Alberta burlesque artists are celebrating after the province changed its nudity laws to allow topless performances.
The Alberta Gaming and Liquor Commission (AGLC) released a bulletin mandating the change on Monday morning, saying that the "exposure of female breasts is no longer considered 'nude.'"
Raven Virginia, a performer with The Garter Girls troupe in Calgary, had been actively lobbying the AGLC to have the law changed for the past six years.
"Thank you AGLC for respecting our human rights, our rights as artists and our agency over our own bodies so that our industry can thrive," the troupe wrote on Facebook Monday.
Previously, Alberta burlesque performers were classified in the same "nude entertainment" category as exotic dancers because they refused to wear full bras, opting for pasties instead.
— Arielle Rombough (@ravenvirginia) November 23, 2015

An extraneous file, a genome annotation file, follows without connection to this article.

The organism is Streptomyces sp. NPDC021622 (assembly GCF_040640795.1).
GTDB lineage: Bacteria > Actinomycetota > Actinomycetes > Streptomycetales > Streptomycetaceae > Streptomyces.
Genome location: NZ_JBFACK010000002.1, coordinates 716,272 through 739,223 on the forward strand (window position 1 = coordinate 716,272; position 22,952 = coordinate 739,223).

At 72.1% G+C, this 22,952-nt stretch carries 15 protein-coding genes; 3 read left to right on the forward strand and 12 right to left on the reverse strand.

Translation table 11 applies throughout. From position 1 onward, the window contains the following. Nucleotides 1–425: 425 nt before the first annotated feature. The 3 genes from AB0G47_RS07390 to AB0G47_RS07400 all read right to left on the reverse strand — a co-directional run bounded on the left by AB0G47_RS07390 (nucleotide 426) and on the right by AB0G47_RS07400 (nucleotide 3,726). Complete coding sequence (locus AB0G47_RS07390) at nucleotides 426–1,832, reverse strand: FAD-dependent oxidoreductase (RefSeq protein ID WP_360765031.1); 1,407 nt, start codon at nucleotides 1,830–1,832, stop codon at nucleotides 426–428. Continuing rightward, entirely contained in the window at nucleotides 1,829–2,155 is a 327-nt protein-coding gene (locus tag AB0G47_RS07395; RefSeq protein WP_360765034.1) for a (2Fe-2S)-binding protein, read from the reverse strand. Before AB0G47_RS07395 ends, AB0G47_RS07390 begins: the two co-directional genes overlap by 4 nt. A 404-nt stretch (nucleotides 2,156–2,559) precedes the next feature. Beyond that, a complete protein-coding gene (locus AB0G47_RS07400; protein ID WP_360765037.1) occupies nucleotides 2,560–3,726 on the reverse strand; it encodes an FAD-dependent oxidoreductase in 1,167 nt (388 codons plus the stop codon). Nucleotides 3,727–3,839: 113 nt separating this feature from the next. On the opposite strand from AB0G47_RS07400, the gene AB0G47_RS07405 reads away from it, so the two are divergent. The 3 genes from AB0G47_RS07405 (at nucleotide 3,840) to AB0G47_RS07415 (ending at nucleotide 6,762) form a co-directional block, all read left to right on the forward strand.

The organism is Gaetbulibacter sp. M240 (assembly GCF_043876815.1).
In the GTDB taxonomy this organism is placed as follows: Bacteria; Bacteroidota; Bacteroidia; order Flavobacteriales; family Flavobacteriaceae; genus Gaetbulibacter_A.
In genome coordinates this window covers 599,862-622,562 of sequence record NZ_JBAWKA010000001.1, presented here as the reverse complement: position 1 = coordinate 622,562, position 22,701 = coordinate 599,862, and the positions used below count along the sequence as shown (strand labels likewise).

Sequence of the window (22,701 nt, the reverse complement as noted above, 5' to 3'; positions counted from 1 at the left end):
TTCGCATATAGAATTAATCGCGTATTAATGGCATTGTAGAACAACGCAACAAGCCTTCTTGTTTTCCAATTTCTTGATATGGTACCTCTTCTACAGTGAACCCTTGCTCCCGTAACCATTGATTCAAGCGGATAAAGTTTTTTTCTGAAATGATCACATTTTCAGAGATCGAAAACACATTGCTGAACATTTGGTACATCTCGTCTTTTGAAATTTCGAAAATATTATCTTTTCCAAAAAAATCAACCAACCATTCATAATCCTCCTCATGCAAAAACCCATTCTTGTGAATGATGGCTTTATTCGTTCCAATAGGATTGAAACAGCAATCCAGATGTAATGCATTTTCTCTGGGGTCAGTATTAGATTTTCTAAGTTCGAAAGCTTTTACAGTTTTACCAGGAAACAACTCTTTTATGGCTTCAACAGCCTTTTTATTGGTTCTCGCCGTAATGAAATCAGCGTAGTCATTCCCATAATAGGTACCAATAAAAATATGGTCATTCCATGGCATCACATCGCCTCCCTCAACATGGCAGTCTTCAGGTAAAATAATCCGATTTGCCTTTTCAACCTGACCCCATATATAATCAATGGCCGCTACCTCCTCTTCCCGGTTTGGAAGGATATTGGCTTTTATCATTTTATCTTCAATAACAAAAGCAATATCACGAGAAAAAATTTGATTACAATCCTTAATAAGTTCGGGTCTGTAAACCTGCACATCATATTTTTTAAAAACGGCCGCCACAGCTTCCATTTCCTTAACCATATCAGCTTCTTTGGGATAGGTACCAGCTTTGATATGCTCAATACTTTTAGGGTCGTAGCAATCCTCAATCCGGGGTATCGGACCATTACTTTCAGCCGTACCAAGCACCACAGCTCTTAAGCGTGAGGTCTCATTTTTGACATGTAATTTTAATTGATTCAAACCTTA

Alberta's old nudity policy was enacted in 1990, after the Citizens for Decency group demanded a crackdown in the industry.
"Naked dancing creates lust. Alcohol lowers inhibitions,” Audrey Jensen, one of the group's representatives, said in 1991, according to the Alberta Venture. “This results in acts like rapes, sexual assaults and murders.”
Alen Chaudhry, booking and sales coordinator for Calgary's Arts Commons, told the Calgary Herald that the old policy was "archaic" and that it unfairly targeted female performers.
The AGLC's new policy defines nudity as "the exposure of genitals," male or female.
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